The United Nations Declaration on the Rights of Indigenous People (UNDRIP)
The United Nations Declaration on the Rights of Indigenous Peoples (UNDRIP) was adopted by the United Nations General Assembly in September, 2007. The Declaration is a comprehensive international instrument, which consists of 46 articles that relate to the rights of Indigenous peoples. The document establishes a universal framework to enshrine the individual and collective rights that constitute the minimum standards to protect the rights of Indigenous peoples and to contribute to their survival, dignity, and wellbeing.
Canada’s Response to UNDRIP
In 2010, Canada’s federal government endorsed UNDRIP and in 2016, officially adopted it and stated its intention to implement UNDRIP in accordance with the Canadian Constitution. In December 2020, the federal government introduced Bill C-15, The United Nations Declaration on the Rights of Indigenous Peoples Act, which received Royal Assent in June, 2021. Bill C-15 requires the federal government to prepare an action plan to achieve the objectives of UNDRIP by June 21, 2023.
WHY DO C-15 AND UNDRIP MATTER?
UNDRIP is the United Nations Declaration of the Rights of Indigenous Peoples. It is widely supported for its promotion of the rights of Indigenous peoples around the world. But there are concerns over Bill C-15, a federal bill proposing to make UNDRIP a part of Canadian law. This video by the Indigenous Resource Network explains what UNDRIP and Bill C-15 are, and some of the concerns regarding what Bill C-15 could mean for Indigenous participation in natural resource development.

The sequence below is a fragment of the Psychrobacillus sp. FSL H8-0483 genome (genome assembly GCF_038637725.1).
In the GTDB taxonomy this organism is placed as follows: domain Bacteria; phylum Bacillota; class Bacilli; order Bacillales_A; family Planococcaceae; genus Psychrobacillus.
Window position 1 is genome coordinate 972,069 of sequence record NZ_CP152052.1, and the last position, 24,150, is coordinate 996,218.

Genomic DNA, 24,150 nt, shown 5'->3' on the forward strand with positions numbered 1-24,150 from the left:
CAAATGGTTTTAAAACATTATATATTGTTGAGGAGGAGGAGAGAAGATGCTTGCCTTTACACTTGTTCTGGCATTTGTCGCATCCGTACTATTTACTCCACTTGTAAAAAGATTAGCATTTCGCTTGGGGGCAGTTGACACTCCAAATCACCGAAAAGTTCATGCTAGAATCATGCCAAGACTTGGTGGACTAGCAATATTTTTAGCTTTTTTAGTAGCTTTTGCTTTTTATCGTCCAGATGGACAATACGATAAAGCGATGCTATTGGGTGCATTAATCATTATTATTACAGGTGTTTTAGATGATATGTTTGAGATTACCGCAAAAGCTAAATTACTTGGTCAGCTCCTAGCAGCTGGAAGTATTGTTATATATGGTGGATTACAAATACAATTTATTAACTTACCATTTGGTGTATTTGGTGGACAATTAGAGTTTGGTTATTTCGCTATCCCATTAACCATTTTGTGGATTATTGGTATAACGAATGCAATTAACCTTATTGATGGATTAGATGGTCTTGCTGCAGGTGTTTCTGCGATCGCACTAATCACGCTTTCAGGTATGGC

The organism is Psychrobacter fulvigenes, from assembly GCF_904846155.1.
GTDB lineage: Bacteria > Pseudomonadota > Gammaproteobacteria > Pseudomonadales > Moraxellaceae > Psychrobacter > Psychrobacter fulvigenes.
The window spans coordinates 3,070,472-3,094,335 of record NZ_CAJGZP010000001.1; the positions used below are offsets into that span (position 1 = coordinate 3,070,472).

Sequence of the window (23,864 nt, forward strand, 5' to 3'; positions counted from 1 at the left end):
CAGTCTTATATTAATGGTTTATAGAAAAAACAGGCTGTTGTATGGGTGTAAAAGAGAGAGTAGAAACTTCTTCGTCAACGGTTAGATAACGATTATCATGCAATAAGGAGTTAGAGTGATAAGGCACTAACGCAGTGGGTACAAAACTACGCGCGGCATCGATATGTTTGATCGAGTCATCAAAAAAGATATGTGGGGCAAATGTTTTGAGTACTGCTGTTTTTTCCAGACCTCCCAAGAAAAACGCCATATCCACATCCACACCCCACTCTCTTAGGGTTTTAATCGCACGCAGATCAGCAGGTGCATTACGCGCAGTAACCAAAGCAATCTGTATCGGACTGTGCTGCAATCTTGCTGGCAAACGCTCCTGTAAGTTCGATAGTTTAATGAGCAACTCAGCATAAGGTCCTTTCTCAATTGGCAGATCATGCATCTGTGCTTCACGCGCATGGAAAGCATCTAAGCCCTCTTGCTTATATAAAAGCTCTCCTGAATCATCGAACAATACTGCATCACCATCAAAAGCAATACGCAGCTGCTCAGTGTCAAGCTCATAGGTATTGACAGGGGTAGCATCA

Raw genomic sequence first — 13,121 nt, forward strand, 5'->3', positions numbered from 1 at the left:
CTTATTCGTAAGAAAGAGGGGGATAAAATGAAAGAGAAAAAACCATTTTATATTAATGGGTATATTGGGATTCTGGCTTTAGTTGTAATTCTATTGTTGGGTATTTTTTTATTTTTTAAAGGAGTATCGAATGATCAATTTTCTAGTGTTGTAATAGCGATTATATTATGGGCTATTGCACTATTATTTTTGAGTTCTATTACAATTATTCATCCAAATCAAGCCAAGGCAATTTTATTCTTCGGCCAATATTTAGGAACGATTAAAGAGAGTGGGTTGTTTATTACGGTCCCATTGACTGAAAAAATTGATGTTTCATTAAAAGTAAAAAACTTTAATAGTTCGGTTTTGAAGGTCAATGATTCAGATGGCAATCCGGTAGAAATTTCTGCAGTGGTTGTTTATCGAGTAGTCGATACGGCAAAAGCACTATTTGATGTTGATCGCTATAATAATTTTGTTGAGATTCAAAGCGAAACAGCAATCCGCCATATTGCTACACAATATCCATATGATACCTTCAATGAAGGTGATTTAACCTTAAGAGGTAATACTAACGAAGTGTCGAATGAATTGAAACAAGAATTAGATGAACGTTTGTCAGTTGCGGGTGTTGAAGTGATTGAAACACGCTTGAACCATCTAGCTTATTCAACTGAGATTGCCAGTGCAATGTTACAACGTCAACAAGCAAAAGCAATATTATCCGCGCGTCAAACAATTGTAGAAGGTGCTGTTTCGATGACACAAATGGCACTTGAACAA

CAPP’S RESPONSE TO UNDRIP
CAPP supports an approach to implementing the United Nations Declaration on the Rights of Indigenous Peoples (UNDRIP) in Canada that preserves and enhances opportunities for reconciliation. In 2016, CAPP publicly endorsed the principles of UNDRIP as an important framework for reconciliation, and during the 2021 parliamentary debates on Bill-C-15 identified important considerations for UNDRIP implementation.
CAPP supports the co-development of an action plan with Indigenous peoples to implement UNDRIP in Canada. CAPP seeks the opportunity to participate in this dialogue where appropriate to the oil and natural gas industry. Done well, the process can be a powerful tool to build alignment, understand mutual expectations and close existing, significant socio-economic gaps for Indigenous peoples.
PODCAST: WHY INDIGENOUS SUPPORT OF NATURAL RESOURCE DEVELOPMENT IS STRONGER THAN YOU THINK
65% of Indigenous peoples support natural resource development: we chat with John Desjarlais and JP Gladu of the Indigenous Resource Network about what that means.